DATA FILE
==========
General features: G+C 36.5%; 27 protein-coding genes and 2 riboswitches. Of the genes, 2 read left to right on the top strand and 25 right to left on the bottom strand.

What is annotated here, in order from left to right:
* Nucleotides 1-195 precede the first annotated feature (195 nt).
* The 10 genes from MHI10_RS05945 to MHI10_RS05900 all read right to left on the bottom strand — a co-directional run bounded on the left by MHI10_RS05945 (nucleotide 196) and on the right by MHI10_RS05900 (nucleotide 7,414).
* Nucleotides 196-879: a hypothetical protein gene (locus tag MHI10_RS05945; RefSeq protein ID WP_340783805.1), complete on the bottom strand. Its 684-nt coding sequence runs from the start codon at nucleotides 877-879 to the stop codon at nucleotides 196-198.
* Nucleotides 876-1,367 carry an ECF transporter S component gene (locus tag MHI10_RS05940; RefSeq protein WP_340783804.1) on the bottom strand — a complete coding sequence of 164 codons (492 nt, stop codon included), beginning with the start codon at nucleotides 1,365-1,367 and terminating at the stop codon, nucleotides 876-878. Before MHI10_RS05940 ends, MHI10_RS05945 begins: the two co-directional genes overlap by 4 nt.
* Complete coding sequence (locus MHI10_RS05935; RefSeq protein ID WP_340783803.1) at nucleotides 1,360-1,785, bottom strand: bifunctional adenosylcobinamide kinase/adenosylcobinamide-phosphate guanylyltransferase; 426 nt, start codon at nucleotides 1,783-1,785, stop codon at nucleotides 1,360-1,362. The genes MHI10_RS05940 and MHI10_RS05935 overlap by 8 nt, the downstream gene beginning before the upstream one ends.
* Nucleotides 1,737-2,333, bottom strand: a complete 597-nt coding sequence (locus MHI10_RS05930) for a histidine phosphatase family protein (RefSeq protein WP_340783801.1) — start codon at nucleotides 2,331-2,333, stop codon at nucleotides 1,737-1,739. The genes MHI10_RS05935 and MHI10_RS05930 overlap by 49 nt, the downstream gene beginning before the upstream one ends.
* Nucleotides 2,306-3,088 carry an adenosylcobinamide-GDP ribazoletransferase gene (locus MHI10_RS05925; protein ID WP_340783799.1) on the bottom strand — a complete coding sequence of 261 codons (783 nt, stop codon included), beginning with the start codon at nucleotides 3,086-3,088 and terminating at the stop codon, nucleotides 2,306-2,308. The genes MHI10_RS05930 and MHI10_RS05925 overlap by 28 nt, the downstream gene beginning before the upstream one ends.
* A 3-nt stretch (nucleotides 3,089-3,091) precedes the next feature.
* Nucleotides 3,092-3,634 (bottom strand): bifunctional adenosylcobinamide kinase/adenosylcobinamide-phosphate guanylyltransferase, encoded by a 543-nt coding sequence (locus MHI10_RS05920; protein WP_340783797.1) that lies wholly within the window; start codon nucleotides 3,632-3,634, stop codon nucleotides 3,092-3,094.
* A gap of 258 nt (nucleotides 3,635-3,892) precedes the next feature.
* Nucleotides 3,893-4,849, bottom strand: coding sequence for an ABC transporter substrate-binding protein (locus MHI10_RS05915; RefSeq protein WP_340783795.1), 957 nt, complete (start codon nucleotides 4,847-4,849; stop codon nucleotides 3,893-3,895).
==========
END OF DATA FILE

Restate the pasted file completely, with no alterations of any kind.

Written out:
General features: G+C 36.5%; 27 protein-coding genes and 2 riboswitches. Of the genes, 2 read left to right on the top strand and 25 right to left on the bottom strand.

What is annotated here, in order from left to right:
* Nucleotides 1-195 precede the first annotated feature (195 nt).
* The 10 genes from MHI10_RS05945 to MHI10_RS05900 all read right to left on the bottom strand — a co-directional run bounded on the left by MHI10_RS05945 (nucleotide 196) and on the right by MHI10_RS05900 (nucleotide 7,414).
* Nucleotides 196-879: a hypothetical protein gene (locus tag MHI10_RS05945; RefSeq protein ID WP_340783805.1), complete on the bottom strand. Its 684-nt coding sequence runs from the start codon at nucleotides 877-879 to the stop codon at nucleotides 196-198.
* Nucleotides 876-1,367 carry an ECF transporter S component gene (locus tag MHI10_RS05940; RefSeq protein WP_340783804.1) on the bottom strand — a complete coding sequence of 164 codons (492 nt, stop codon included), beginning with the start codon at nucleotides 1,365-1,367 and terminating at the stop codon, nucleotides 876-878. Before MHI10_RS05940 ends, MHI10_RS05945 begins: the two co-directional genes overlap by 4 nt.
* Complete coding sequence (locus MHI10_RS05935; RefSeq protein ID WP_340783803.1) at nucleotides 1,360-1,785, bottom strand: bifunctional adenosylcobinamide kinase/adenosylcobinamide-phosphate guanylyltransferase; 426 nt, start codon at nucleotides 1,783-1,785, stop codon at nucleotides 1,360-1,362. The genes MHI10_RS05940 and MHI10_RS05935 overlap by 8 nt, the downstream gene beginning before the upstream one ends.
* Nucleotides 1,737-2,333, bottom strand: a complete 597-nt coding sequence (locus MHI10_RS05930) for a histidine phosphatase family protein (RefSeq protein WP_340783801.1) — start codon at nucleotides 2,331-2,333, stop codon at nucleotides 1,737-1,739. The genes MHI10_RS05935 and MHI10_RS05930 overlap by 49 nt, the downstream gene beginning before the upstream one ends.
* Nucleotides 2,306-3,088 carry an adenosylcobinamide-GDP ribazoletransferase gene (locus MHI10_RS05925; protein ID WP_340783799.1) on the bottom strand — a complete coding sequence of 261 codons (783 nt, stop codon included), beginning with the start codon at nucleotides 3,086-3,088 and terminating at the stop codon, nucleotides 2,306-2,308. The genes MHI10_RS05930 and MHI10_RS05925 overlap by 28 nt, the downstream gene beginning before the upstream one ends.
* A 3-nt stretch (nucleotides 3,089-3,091) precedes the next feature.
* Nucleotides 3,092-3,634 (bottom strand): bifunctional adenosylcobinamide kinase/adenosylcobinamide-phosphate guanylyltransferase, encoded by a 543-nt coding sequence (locus MHI10_RS05920; protein WP_340783797.1) that lies wholly within the window; start codon nucleotides 3,632-3,634, stop codon nucleotides 3,092-3,094.
* A gap of 258 nt (nucleotides 3,635-3,892) precedes the next feature.
* Nucleotides 3,893-4,849, bottom strand: coding sequence for an ABC transporter substrate-binding protein (locus MHI10_RS05915; RefSeq protein WP_340783795.1), 957 nt, complete (start codon nucleotides 4,847-4,849; stop codon nucleotides 3,893-3,895).